(*Note: In my draft database, Pat White and Joe Webb are quarterbacks. Webb in particular has bounced around from wide receiver back to quarterback to kick returner in Carolina, so none of his statistics since 2013 are included here. Brad Smith, Reggie McNeal, Isaiah Stanback, and B.J. Daniels are considered wide receivers. Steve Bellisari (2002) was converted to safety.)
|NFL Draft: Quarterback Games (GP) and Games Started (GS) for 1994-2016|
|Round||#QB||1+GS||0 GP||GP||GS||Record||Pct.||PO GS||PO Record||Pct.|
Our first table looks at game appearances, which are obviously skewed towards quarterbacks in the first three rounds getting many more opportunities to play than the later-round quarterbacks. Out of 110 quarterbacks drafted in the first three rounds, only Giovanni Carmazzi, David Greene, and second-rounder Christian Hackenberg failed to play in a regular-season game. However, Hackenberg was just a rookie last season and he should get a chance eventually. Pat White, the athletic running quarterback from West Virginia, is still the only second-round quarterback in this study who retired without starting a game. He was really more of a fool's gold pick for the Dolphins after they had some success with the Wildcat in 2008.
The first round has produced 953 more starts than the other six rounds combined. Even the winning percentage dips after the second round, but of course we see a huge upswing in the sixth round thanks to Tom Brady and the Patriots. In fact, Brady has as many playoff starts (34) as the other 214 quarterbacks drafted in rounds two to seven have playoff wins (34) since 1994. We'll get to the sixth round later, but it should be noted that 43.8 percent of the quarterbacks drafted in rounds six or seven failed to play in a game.
It is one thing to play in a game, but how about the performance in those games? Here are the passing stats for the average quarterback by draft round:
|Average Quarterback's Passing Stats by Round (1994-2016)|
For a lot of these numbers, we see a general pattern where they are best in the first round and then taper off as you advance a round, with the fifth round being the worst (more on that later). But then the numbers go back up in the sixth round (again, strong Brady factor) and down for the final round.
I collected rushing data too, but it was not worthy of a table. The first-round quarterbacks again have the best production, shocking no one. Great athletes are always going high in the draft and players such as Cam Newton, Donovan McNabb, Michael Vick, and Robert Griffin III have certainly boosted those rushing stats.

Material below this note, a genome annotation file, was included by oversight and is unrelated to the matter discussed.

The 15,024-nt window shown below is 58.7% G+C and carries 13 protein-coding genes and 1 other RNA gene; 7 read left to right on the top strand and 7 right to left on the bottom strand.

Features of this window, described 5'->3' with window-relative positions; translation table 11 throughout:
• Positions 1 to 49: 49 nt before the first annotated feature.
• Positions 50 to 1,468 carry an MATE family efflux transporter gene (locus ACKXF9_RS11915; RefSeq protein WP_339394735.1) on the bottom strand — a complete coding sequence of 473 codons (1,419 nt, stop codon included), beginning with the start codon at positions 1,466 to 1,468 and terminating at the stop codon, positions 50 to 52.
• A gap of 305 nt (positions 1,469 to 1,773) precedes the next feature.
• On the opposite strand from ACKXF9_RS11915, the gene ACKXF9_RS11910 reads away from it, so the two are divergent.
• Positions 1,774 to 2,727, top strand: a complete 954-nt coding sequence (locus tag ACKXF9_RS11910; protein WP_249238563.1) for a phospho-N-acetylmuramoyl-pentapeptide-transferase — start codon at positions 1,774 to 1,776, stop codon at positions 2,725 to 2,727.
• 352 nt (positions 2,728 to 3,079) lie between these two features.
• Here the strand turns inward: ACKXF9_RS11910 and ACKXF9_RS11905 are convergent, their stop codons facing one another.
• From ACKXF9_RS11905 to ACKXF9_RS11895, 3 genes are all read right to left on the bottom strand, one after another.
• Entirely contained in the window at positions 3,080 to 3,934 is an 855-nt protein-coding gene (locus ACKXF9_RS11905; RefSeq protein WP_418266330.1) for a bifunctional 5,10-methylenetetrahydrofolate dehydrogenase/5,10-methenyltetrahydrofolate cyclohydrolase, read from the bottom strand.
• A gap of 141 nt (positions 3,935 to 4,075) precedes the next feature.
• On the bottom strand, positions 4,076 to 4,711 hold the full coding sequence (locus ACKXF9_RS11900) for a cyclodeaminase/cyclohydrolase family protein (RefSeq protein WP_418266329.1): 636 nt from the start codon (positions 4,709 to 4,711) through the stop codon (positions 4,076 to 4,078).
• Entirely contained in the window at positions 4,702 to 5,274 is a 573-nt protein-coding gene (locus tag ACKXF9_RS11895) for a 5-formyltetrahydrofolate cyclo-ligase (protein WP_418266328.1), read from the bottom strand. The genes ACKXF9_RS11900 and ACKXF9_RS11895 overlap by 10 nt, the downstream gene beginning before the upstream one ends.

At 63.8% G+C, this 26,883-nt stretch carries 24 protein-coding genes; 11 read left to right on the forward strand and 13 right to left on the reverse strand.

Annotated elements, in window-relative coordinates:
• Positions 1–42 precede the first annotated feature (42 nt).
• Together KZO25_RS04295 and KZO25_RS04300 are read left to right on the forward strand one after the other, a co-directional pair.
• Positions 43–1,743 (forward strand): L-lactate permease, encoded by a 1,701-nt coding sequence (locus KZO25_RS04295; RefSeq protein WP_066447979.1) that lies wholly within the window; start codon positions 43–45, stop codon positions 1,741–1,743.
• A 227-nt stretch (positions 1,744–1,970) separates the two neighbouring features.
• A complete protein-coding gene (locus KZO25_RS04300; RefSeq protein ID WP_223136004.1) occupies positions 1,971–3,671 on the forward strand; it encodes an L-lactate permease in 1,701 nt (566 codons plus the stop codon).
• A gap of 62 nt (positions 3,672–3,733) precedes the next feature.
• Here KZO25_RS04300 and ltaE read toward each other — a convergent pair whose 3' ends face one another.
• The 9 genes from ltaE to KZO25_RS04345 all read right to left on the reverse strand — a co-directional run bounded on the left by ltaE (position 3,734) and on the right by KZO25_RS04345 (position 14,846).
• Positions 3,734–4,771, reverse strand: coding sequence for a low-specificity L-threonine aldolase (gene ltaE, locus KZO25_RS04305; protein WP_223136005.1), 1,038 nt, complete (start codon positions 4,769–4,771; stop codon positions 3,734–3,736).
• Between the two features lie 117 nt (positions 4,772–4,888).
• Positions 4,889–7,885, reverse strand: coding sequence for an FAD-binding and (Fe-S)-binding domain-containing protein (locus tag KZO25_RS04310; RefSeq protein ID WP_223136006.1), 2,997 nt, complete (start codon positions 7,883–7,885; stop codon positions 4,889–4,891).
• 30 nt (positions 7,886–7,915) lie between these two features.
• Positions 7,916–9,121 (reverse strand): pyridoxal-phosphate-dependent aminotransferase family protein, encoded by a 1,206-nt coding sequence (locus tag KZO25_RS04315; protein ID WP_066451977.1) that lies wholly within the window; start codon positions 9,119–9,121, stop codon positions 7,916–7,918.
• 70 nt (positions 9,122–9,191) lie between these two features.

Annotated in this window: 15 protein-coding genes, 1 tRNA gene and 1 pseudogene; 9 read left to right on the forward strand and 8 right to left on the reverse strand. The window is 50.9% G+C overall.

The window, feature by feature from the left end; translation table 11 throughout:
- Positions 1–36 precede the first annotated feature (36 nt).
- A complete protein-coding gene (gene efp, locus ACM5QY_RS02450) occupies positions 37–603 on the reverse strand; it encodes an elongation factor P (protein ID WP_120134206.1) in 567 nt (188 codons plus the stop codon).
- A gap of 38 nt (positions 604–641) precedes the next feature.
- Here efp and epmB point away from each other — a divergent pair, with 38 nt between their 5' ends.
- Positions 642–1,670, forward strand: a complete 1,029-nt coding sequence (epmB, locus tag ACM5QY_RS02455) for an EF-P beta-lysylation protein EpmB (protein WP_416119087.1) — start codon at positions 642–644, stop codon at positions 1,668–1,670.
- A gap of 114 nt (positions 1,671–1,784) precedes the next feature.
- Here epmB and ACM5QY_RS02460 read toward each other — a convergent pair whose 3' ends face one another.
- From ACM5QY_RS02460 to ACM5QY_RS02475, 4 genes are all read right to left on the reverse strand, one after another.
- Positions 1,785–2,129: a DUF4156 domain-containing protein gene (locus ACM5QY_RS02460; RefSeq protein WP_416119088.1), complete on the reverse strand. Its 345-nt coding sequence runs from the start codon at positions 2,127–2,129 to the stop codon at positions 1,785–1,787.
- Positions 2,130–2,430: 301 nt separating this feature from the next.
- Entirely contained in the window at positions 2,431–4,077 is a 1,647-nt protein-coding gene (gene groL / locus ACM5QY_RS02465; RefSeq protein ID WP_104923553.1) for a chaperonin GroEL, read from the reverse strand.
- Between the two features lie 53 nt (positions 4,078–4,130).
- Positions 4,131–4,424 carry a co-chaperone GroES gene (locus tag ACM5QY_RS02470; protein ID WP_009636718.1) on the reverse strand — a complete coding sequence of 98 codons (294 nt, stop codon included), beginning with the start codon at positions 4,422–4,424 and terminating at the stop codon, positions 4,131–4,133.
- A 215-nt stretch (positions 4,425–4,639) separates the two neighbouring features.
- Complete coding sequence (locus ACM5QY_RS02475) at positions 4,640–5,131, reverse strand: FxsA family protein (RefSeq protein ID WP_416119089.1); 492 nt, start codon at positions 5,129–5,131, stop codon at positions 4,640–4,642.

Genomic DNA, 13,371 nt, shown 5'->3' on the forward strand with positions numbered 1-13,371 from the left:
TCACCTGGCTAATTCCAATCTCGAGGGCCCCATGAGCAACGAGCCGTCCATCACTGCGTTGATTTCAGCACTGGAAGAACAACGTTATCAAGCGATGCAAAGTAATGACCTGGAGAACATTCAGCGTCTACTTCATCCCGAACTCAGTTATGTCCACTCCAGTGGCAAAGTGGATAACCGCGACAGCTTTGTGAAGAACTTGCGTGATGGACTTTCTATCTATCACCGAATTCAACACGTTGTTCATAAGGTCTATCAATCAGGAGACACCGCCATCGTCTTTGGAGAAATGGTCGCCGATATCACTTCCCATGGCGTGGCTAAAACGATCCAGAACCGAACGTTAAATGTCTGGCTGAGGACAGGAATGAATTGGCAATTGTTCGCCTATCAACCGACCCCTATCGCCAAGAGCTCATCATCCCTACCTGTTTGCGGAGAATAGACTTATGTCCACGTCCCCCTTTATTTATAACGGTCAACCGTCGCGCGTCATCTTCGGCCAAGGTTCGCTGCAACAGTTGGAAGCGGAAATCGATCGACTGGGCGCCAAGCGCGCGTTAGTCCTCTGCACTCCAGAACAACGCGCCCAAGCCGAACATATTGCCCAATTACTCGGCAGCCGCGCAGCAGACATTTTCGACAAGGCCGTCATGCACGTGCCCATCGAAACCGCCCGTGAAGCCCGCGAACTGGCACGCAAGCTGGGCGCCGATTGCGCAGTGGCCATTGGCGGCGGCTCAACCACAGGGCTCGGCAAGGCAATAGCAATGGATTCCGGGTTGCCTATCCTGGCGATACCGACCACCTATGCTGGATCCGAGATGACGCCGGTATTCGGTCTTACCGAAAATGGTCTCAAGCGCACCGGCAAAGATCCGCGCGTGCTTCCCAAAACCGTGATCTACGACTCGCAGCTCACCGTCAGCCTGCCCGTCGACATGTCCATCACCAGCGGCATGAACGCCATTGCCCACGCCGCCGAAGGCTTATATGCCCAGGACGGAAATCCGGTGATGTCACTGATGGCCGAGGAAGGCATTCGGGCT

Speaking of rushing, I was able to collect total DYAR (rushing and passing) for every quarterback's career. I also calculated a weighted average for passing DVOA. Citing the average DYAR or especially average DVOA of a sixth-round quarterback can be more misleading than other metrics. It's not so problematic for the earlier rounds, since most of those quarterbacks play. Without playing, a quarterback really has no DYAR/DVOA, which of course can have a negative value for poor performance. So crediting quarterbacks who don't play with zero DYAR or DVOA and using that in the average would result in an inaccurate measure of the quality of the group, when you consider that 16 ranked quarterbacks had negative DVOA in 2016 alone. Even if Ryan Tannehill and Cam Newton were not statistical marvels in 2016, they still had more value than Jeff Driskel and Brandon Doughty (late-round rookies who did not play).
Technically, a quarterback who never throws a pass does not have a completion percentage either, but we can still calculate his round's completion percentage with him omitted. We have to omit him from DVOA too, however. We can't just assume he would be replacement level (roughly -13.3%) since we're weighing things by number of plays -- something these quarterbacks have none of. On a small sample size, which is expected of a poor, late-round quarterback, the DVOA can be frighteningly bad.